The Epidemic of Bathroom Tears

Sofia Brunetti
Sofia Brunetti

Imagine this: You don’t have enough time to get to class in the six minutes you have between periods, so you have to dip out of class to run to the bathroom. You are either in a huge rush, trying not to miss any important instruction from a teacher, or in no rush at all, dreading having to go back to class. As you walk into the bathroom, the first thing that hits you is the smell: a mixture of odors that high schoolers tend to carry around with them blended with the various odors of a bathroom. Then you hear the sobs, echoing throughout the bathroom. They normally come from someone locked in a stall. 

When I say that I don’t know what to do when I hear that sobbing, I’m speaking for many high schoolers. Do I comfort them? Do they want to be left alone? Do I talk to them about mental health, or is that making an assumption from the classic high school scenario that every teenager experiences once in a while? 

I witness this about once a week, and my friends and classmates have shared similar experiences. When I was struggling with mental illness, I too was the one in the stall. 

Students regularly crying in the bathroom shows the lack of resources some schools have. Even when schools do have a variety, as mine does, the resources are often available only on a schedule.

Frankly, students cannot put their tears on a schedule. As a consequence, some students feel the need to lie about missing school: saying that they are physically ill since this excuse is seen as more acceptable. Taking a day off for one’s mental health can be crucial, but this is often unheard of and unexcused in a myriad of schools.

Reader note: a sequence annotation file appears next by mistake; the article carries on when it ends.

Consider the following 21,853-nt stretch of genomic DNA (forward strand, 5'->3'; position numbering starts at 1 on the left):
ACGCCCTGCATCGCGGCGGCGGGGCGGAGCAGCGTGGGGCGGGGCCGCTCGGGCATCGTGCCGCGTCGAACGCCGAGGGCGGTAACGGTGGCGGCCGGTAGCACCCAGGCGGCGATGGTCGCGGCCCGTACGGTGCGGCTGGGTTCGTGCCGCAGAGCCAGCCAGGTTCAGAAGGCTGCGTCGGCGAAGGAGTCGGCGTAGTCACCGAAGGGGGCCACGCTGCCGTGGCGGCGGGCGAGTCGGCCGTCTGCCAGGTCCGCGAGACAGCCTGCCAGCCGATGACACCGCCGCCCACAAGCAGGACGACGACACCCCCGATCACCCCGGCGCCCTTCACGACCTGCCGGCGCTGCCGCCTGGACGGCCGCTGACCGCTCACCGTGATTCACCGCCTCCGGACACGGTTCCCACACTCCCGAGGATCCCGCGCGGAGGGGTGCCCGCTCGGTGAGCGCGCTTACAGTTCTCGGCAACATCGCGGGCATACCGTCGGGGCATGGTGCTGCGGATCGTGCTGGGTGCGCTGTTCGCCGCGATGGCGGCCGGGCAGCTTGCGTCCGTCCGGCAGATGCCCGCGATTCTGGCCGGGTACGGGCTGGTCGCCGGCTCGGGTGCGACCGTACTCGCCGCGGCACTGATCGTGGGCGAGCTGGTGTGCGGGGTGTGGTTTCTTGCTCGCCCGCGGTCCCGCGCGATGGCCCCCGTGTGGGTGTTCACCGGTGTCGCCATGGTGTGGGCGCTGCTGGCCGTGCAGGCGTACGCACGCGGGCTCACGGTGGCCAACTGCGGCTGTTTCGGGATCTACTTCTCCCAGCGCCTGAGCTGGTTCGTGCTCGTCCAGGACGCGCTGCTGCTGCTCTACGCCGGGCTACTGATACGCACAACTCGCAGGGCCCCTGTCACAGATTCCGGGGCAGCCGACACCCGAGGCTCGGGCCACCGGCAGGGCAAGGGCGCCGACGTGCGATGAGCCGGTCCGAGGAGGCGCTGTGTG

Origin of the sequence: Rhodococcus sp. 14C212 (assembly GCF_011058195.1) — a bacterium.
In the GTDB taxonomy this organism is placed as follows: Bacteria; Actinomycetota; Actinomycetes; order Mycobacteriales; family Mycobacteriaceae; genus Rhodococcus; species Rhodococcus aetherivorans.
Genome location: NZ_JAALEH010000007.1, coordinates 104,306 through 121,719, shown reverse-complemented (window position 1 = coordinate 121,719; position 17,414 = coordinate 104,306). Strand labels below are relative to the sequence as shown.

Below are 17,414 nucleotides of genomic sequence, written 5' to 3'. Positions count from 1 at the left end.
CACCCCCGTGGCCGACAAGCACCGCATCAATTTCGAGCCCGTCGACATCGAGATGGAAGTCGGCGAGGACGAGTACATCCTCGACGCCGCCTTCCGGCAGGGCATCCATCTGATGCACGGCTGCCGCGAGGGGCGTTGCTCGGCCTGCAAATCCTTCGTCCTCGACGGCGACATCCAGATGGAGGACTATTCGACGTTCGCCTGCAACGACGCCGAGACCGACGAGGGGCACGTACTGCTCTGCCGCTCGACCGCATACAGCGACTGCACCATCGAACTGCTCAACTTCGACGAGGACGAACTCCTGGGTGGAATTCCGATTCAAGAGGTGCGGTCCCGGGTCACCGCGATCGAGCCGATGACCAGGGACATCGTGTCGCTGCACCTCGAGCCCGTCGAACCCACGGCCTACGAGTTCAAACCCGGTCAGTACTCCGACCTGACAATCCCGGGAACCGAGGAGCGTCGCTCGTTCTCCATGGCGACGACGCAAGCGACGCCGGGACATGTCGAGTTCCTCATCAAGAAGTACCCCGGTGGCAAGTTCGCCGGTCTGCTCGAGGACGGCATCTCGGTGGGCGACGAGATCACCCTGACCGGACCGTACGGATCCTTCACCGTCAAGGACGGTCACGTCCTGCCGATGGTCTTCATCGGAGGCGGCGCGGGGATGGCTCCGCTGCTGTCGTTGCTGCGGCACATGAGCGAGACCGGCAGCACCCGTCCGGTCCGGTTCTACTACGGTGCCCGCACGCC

These difficulties need to be addressed now, not just after a suicide in the county or community. It is important to be proactive instead of reactive. No, kids are not just being dramatic. Our feelings are valid and more common than many believe.

My perspective on mental health in high schools is echoed in recent research: 

  • 17% of students seriously considered attempting suicide in the 12 months before being surveyed.
  • Nationally, only 40% of students with emotional, behavioral, and mental health disorders graduate from high school (compared to a national average of 76%).
  • Over 50% of students ages 14 and older with emotional and behavioral disabilities drop out of high school. This is the highest dropout rate of any disability group!

It is important that mental health is addressed properly in high school. Students need to know how to Validate-Appreciate-Refer (V-A-R) so they can help someone in any of the situations previously mentioned, and adequate resources are made available to students at all times.

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To learn more about Active Minds’ everyday guide for everyday challenges, head to activeminds.org/var.